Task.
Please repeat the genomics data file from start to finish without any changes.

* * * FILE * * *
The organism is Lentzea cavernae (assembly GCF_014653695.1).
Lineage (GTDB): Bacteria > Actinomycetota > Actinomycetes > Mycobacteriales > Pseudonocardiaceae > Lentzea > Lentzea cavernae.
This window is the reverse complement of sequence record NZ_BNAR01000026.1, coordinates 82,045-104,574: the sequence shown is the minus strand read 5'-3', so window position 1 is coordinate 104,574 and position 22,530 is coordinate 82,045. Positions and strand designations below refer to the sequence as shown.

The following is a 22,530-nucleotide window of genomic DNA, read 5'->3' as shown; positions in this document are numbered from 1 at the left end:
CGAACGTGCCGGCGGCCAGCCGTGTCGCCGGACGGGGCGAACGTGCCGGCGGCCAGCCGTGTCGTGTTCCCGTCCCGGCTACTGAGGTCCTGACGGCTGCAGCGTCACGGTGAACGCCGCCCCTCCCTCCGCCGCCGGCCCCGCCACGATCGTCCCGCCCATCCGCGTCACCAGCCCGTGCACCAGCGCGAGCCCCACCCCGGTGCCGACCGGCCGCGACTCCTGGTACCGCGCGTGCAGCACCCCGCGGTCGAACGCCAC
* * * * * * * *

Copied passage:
The organism is Lentzea cavernae (assembly GCF_014653695.1).
Lineage (GTDB): Bacteria > Actinomycetota > Actinomycetes > Mycobacteriales > Pseudonocardiaceae > Lentzea > Lentzea cavernae.
This window is the reverse complement of sequence record NZ_BNAR01000026.1, coordinates 82,045-104,574: the sequence shown is the minus strand read 5'-3', so window position 1 is coordinate 104,574 and position 22,530 is coordinate 82,045. Positions and strand designations below refer to the sequence as shown.

The following is a 22,530-nucleotide window of genomic DNA, read 5'->3' as shown; positions in this document are numbered from 1 at the left end:
CGAACGTGCCGGCGGCCAGCCGTGTCGCCGGACGGGGCGAACGTGCCGGCGGCCAGCCGTGTCGTGTTCCCGTCCCGGCTACTGAGGTCCTGACGGCTGCAGCGTCACGGTGAACGCCGCCCCTCCCTCCGCCGCCGGCCCCGCCACGATCGTCCCGCCCATCCGCGTCACCAGCCCGTGCACCAGCGCGAGCCCCACCCCGGTGCCGACCGGCCGCGACTCCTGGTACCGCGCGTGCAGCACCCCGCGGTCGAACGCCAC